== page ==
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Hackers Attempt To Extort Electronic Arts (EA), Fail, Then Leak Source Code

EA got hacked and 780 GB of source code was stolen. The hackers attempted to extort EA and when they didn’t pay, the data was dumped online.

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Transcript

In June criminals broken the game publisher EA’s systems through a series of steps that started with stolen Slack keys.

Now they took over 780 gigabytes of game code, build tools, and more. And then the criminals tried to extort EA into paying for the safe return of the data.

[00:00:14] Now, when they didn’t pay, they started to leak the data out and then just recently dumped it all online.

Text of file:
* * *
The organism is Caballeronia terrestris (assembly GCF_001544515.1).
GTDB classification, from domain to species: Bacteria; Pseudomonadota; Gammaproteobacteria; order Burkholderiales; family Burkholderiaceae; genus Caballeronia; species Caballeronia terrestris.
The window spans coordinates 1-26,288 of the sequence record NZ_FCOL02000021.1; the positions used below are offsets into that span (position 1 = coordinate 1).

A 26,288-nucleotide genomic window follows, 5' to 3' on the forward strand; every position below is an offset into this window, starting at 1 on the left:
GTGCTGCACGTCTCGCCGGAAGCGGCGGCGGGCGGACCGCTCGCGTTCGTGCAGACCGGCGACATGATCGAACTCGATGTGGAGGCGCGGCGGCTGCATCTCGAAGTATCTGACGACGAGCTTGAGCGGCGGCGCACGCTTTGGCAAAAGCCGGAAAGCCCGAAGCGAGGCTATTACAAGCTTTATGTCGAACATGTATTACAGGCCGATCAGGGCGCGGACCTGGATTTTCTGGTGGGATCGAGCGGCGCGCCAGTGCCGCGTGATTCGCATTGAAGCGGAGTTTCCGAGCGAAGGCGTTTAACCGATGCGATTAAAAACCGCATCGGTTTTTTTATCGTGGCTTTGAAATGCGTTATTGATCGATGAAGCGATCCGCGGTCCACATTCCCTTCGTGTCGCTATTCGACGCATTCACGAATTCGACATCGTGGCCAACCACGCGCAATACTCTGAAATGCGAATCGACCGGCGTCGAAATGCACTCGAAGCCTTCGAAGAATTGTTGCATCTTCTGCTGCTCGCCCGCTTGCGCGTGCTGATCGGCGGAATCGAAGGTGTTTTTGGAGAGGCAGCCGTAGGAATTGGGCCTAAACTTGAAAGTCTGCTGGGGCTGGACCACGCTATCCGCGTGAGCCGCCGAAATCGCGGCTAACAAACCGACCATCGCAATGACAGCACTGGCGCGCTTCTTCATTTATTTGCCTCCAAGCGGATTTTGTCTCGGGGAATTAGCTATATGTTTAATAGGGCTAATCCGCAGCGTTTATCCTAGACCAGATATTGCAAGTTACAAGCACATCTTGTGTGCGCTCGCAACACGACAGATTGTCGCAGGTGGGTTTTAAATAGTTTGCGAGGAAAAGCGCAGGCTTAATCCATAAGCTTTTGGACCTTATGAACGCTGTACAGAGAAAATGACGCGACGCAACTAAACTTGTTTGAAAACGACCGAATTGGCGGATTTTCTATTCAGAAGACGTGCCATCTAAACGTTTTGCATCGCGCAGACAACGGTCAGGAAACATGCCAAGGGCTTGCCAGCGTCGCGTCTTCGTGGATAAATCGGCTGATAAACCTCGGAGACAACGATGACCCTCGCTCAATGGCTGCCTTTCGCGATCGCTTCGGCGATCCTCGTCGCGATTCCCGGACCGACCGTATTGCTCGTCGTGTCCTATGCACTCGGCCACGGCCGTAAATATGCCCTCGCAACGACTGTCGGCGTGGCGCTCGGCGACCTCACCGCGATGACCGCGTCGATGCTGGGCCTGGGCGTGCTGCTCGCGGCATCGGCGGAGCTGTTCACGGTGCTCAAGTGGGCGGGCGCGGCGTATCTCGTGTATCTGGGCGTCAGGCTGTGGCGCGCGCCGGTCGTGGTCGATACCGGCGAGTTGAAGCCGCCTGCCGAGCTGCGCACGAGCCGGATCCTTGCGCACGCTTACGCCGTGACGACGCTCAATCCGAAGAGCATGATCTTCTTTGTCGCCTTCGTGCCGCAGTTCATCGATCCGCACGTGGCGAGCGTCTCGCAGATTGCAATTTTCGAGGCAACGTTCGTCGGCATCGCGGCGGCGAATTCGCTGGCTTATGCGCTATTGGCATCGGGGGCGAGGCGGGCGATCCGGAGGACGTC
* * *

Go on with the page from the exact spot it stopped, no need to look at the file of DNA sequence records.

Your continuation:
Now why wouldn’t EA pay?

Well, because they did a solid risk analysis. No customer data was involved just source code and build tools. These can’t be commercialized easily and would end in lawsuits if they were 78% of year revenues comes from consoles, which are much harder to attack than PC installs.

[00:00:35] So there’s a slight risk of privacy issues or cheating, but given the online nature of competition, that’s negligible.

Their only significant risk was to their reputation. And given that they’re the victim here, why would they pay?

Not only do these criminals break the law, they overplayed their hand.

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